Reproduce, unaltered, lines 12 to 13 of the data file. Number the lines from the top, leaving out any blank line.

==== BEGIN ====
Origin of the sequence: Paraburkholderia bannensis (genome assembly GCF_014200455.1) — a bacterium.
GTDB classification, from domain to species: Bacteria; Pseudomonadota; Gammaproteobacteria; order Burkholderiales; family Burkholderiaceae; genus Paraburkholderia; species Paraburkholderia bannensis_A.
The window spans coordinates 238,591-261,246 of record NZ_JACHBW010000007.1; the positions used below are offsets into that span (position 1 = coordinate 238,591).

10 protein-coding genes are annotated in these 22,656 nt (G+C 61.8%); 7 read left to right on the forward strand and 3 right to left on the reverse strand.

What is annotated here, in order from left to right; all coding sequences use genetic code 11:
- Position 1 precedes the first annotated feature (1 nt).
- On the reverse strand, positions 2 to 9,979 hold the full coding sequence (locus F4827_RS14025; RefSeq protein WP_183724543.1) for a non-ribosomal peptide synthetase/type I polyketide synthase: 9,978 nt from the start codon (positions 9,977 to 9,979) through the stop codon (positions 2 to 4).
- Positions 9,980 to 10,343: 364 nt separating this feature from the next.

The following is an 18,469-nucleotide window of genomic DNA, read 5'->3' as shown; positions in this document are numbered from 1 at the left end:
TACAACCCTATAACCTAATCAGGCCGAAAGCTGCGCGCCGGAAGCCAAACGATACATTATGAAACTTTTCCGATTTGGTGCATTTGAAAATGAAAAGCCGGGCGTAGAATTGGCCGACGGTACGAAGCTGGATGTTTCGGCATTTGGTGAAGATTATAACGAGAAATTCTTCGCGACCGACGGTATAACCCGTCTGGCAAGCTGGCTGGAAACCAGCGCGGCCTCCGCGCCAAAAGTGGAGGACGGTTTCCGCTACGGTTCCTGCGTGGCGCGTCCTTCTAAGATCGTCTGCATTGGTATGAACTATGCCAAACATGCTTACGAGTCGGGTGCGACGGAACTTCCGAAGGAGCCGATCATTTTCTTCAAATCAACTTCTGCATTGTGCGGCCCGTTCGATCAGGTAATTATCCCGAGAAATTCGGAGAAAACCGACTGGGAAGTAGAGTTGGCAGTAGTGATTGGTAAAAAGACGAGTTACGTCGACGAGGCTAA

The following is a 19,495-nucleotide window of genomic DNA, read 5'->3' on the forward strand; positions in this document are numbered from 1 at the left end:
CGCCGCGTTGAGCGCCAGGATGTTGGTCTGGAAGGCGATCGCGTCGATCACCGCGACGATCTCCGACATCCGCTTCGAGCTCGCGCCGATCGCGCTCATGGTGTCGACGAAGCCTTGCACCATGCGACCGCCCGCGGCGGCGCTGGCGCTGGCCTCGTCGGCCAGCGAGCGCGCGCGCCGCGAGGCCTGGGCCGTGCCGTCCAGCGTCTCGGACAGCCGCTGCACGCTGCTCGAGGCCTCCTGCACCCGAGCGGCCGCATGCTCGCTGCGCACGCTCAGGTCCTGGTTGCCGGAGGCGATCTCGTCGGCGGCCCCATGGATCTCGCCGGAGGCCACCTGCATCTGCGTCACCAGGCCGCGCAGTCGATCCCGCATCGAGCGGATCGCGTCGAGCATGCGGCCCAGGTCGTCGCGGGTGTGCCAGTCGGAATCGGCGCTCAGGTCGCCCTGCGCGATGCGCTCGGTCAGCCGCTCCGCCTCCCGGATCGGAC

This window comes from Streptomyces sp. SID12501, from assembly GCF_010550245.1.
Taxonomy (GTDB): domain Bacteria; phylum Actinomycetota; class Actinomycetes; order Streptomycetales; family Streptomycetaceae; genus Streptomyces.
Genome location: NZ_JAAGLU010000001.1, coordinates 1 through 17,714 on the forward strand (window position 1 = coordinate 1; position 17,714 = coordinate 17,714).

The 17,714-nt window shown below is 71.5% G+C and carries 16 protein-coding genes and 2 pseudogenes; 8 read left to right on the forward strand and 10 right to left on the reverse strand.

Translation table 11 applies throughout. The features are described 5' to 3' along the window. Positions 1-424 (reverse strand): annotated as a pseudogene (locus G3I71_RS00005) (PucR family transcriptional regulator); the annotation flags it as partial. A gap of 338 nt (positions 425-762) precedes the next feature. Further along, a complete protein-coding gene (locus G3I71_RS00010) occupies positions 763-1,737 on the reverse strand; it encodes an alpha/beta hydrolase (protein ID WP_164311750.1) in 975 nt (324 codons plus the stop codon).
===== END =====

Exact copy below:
CGCCGCGTTGAGCGCCAGGATGTTGGTCTGGAAGGCGATCGCGTCGATCACCGCGACGATCTCCGACATCCGCTTCGAGCTCGCGCCGATCGCGCTCATGGTGTCGACGAAGCCTTGCACCATGCGACCGCCCGCGGCGGCGCTGGCGCTGGCCTCGTCGGCCAGCGAGCGCGCGCGCCGCGAGGCCTGGGCCGTGCCGTCCAGCGTCTCGGACAGCCGCTGCACGCTGCTCGAGGCCTCCTGCACCCGAGCGGCCGCATGCTCGCTGCGCACGCTCAGGTCCTGGTTGCCGGAGGCGATCTCGTCGGCGGCCCCATGGATCTCGCCGGAGGCCACCTGCATCTGCGTCACCAGGCCGCGCAGTCGATCCCGCATCGAGCGGATCGCGTCGAGCATGCGGCCCAGGTCGTCGCGGGTGTGCCAGTCGGAATCGGCGCTCAGGTCGCCCTGCGCGATGCGCTCGGTCAGCCGCTCCGCCTCCCGGATCGGAC

This window comes from Streptomyces sp. SID12501, from assembly GCF_010550245.1.